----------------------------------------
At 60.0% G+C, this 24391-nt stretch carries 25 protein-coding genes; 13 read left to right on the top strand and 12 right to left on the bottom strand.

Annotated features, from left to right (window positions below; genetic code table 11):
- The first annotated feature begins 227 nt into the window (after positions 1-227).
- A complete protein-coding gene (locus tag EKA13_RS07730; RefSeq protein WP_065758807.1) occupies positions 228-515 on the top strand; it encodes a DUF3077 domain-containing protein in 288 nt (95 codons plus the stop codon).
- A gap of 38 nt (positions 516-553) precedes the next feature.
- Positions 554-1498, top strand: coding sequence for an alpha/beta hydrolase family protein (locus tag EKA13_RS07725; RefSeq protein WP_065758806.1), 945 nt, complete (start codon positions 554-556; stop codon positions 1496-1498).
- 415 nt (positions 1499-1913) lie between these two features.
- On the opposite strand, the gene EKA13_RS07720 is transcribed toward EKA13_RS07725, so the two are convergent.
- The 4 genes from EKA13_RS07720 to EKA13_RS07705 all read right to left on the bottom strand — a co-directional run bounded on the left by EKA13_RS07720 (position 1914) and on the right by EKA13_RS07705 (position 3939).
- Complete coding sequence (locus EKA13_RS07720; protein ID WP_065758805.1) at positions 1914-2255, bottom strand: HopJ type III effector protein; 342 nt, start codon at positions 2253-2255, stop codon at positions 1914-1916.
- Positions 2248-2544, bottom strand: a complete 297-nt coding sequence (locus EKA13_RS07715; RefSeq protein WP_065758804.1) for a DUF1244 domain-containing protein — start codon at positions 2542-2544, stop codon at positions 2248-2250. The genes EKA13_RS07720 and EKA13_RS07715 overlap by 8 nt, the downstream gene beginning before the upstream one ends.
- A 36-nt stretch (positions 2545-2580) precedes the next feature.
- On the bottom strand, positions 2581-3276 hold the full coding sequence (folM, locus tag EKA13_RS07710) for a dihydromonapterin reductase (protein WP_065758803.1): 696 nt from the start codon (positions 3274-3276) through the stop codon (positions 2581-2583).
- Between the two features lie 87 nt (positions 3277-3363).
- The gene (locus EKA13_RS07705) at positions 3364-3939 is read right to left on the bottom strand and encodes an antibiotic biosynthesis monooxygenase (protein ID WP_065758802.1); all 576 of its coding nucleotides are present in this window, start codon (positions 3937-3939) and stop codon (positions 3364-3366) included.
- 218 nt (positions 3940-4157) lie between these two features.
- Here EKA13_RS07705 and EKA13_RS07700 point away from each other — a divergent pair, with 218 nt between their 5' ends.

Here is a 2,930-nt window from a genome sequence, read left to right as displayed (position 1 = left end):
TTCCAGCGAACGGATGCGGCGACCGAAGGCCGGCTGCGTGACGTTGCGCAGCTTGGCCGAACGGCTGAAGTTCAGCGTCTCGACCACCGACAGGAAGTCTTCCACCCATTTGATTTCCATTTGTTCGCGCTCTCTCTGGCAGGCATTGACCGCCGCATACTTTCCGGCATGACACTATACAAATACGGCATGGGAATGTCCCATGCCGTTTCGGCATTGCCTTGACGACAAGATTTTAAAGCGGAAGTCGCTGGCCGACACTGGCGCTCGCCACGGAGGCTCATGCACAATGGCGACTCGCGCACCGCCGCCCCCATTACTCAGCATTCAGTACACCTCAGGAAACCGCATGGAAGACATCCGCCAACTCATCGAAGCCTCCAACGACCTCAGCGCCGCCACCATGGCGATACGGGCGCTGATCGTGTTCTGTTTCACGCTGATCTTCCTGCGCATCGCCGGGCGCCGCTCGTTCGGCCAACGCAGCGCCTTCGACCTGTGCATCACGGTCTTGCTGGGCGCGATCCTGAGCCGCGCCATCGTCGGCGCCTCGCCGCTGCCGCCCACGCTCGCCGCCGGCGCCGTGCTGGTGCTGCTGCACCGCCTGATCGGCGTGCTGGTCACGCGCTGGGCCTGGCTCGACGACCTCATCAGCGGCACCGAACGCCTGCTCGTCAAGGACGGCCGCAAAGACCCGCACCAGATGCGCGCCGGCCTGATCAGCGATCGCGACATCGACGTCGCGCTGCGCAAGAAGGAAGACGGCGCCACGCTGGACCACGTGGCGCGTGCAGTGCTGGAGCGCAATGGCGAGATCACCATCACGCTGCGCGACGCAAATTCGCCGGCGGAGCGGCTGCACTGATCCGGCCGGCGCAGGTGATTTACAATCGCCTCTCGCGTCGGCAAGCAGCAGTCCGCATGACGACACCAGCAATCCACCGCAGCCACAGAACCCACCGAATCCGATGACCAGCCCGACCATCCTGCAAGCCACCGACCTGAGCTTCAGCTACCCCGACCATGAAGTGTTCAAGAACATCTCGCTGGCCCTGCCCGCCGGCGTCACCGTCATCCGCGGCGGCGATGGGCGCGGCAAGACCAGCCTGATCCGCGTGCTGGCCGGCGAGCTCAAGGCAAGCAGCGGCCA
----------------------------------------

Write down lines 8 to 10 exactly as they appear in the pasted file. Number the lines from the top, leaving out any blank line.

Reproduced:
- On the opposite strand, the gene EKA13_RS07720 is transcribed toward EKA13_RS07725, so the two are convergent.
- The 4 genes from EKA13_RS07720 to EKA13_RS07705 all read right to left on the bottom strand — a co-directional run bounded on the left by EKA13_RS07720 (position 1914) and on the right by EKA13_RS07705 (position 3939).
- Complete coding sequence (locus EKA13_RS07720; protein ID WP_065758805.1) at positions 1914-2255, bottom strand: HopJ type III effector protein; 342 nt, start codon at positions 2253-2255, stop codon at positions 1914-1916.